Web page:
But I Still Believe in Love

I met my fiancé the Sunday after my 32nd birthday.

It’s odd the details that stick with you. I recall that I’d spent that birthday in a ski resort in the Appalachian Mountains. I wasn’t at the resort for my birthday. No, I was there for a four-day work conference at the beginning of August, and my work at the time involved local government taxes. 

In between learning about delinquent collections and how to deal with unhappy taxpayers, I had a decent birthday. My colleagues and I even went out to have a nice dinner that night in a restaurant at the top of a hill. I distinctly remember the hill because parking seemed to be at different altitude than the restaurant, and my legs were burning by the time we finally made it to the front door.

But we survived the climb, and we had a lovely view while we ate, overlooking the lush green mountains and empty ski lifts. 

I felt like this birthday was marking a good point in my life. I’d hit an age where I was successful in my career, construction on my first house was a month away from completion, and I was content with being single. I had accepted myself for who I was—with all my layers of quirkiness.

Because, believe me, there is a good bit of quirkiness in my life, and as far as I can remember, there always has been.

Among other things, I’m a movie nerd, a book nerd, a sci-fi nerd, and a superhero nerd—so overall, I’d say my life could be categorized by a general theme of nerdiness. And at 32, I was fully embracing it.

That Sunday night of the conference, while my colleagues were off doing much more normal and socially acceptable things, I’d retreated to my room with my iPad and a pair of earphones. I’d signed up for the HBO Go streaming service prior to the trip to make sure that at 9:00 pm that night, I wouldn’t miss the latest episode of the most epic fantasy show on television, Game of Thrones.

Like I said, I’m a nerd.

It was a fantastic episode. There were sword fights and dragons, and I was completely immersed—with my 9-inch screen clutched tightly in my hands and the tense score resonating in my eardrums.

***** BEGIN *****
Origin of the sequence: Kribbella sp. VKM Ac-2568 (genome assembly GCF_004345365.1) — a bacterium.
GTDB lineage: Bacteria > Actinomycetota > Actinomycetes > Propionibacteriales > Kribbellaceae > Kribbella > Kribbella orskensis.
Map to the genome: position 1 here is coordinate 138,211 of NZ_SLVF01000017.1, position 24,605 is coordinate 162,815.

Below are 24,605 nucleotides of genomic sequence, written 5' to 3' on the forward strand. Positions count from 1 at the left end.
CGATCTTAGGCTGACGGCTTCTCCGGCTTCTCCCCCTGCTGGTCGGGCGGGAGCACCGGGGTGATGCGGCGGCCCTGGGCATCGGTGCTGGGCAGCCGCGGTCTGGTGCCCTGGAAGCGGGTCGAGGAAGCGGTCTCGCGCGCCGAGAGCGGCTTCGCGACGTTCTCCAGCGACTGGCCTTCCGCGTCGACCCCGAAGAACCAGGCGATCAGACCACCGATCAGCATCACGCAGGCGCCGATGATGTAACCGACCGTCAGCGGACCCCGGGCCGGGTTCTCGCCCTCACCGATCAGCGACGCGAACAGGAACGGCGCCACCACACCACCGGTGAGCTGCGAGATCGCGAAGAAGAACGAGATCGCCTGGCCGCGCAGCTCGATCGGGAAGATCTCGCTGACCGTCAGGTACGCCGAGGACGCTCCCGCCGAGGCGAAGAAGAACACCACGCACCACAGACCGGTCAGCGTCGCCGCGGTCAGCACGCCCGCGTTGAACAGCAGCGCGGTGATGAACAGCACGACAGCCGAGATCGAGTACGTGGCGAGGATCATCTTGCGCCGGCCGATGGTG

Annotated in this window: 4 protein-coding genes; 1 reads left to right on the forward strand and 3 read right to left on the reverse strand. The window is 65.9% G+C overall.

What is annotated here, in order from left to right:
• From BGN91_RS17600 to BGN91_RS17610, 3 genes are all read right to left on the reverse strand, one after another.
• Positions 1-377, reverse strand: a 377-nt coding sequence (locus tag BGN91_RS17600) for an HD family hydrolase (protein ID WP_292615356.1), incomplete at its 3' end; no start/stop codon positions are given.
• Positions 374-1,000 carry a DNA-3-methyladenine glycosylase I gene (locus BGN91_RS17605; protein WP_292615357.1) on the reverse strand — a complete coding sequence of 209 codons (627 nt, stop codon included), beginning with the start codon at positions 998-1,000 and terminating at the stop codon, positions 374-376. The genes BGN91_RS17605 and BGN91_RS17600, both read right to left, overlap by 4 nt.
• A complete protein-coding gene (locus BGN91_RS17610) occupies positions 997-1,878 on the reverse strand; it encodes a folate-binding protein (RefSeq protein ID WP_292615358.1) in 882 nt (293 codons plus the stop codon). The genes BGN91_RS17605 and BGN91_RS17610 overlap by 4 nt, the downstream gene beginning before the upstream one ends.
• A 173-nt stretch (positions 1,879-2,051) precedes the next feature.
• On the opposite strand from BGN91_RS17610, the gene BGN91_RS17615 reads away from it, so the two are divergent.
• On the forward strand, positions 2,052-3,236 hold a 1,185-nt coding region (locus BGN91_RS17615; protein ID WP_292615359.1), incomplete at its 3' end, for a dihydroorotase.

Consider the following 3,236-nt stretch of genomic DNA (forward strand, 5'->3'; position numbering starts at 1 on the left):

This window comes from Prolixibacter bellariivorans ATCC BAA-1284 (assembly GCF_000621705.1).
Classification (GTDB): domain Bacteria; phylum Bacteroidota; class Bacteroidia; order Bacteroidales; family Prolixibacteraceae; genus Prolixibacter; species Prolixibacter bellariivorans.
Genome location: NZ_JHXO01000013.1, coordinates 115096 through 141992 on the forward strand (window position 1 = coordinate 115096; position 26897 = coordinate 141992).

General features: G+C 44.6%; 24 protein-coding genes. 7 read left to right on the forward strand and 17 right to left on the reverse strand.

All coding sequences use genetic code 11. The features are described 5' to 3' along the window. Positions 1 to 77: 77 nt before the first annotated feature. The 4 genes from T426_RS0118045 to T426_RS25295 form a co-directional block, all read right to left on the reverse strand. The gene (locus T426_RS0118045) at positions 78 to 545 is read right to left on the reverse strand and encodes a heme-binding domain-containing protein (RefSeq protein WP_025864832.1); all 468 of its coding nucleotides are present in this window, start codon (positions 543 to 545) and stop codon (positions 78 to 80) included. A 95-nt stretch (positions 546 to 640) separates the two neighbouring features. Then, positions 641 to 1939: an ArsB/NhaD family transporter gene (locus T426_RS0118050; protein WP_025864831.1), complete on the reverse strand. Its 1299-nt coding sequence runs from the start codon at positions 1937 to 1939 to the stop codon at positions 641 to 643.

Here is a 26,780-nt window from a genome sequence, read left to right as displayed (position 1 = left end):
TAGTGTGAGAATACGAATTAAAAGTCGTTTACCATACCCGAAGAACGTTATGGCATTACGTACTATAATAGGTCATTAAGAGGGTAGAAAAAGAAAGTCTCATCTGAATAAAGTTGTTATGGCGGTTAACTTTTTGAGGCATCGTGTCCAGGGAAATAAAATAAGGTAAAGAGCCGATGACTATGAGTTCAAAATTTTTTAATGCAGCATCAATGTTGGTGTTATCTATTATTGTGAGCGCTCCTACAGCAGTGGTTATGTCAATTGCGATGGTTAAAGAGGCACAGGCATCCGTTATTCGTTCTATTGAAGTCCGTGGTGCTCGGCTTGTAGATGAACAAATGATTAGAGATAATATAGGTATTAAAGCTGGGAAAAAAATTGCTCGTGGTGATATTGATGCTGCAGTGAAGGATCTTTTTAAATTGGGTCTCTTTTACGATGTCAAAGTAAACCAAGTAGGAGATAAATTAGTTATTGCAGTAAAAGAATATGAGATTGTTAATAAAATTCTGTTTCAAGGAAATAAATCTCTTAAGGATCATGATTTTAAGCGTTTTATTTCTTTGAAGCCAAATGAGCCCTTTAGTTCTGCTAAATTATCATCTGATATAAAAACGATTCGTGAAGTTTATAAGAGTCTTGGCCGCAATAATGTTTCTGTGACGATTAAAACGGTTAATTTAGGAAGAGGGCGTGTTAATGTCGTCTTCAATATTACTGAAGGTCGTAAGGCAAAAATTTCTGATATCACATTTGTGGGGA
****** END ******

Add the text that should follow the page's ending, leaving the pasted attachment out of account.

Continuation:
I remember gasping at one point and one of my co-workers asking if I was okay. I brushed off the question. They wouldn’t understand what was going on in this fantasy world of Westeros, and I was too caught up in the moment to educate them on seven years of adventures.

The following Sunday—after I’d returned to my hometown from the mountainside escape—my friend Pamela invited me to join her and her cohorts for dinner and the show. I knew Pamela was a true fan—she and I had already attended a concert together featuring the show’s composer, and from what she’d told me, it sounded like her fellow watchers were as well.

I found wine that was specially bottled with a label from the show and made my way to the address. The house was at the end of a lane, and Pamela had given me the directions. Even the best map can’t capture every detail, though. As a car travels down this lane, the road narrows and trees appear on either side. I’m certain that two vehicles can only pass each other comfortably on this stretch if one of the drivers is holding their breath. But my friend’s directions were helpful, and I made it through the twists and turns.

I found Pamela’s car and parked nearby. The main entrance was on the far side of the house, and it wasn’t visible from the lane. Walking around the property, I could clearly see what the house and the trees were hiding. In their backyard, there was a wide creek, perfectly illuminated by the summer sun’s fading light. There were piers dotting both sides of the shore, and calm waters that would welcome anyone—bird or beast. 

After admiring the view, I made my way up the front steps that led to the second floor. (If memory serves, the first floor was for the dogs at that time.)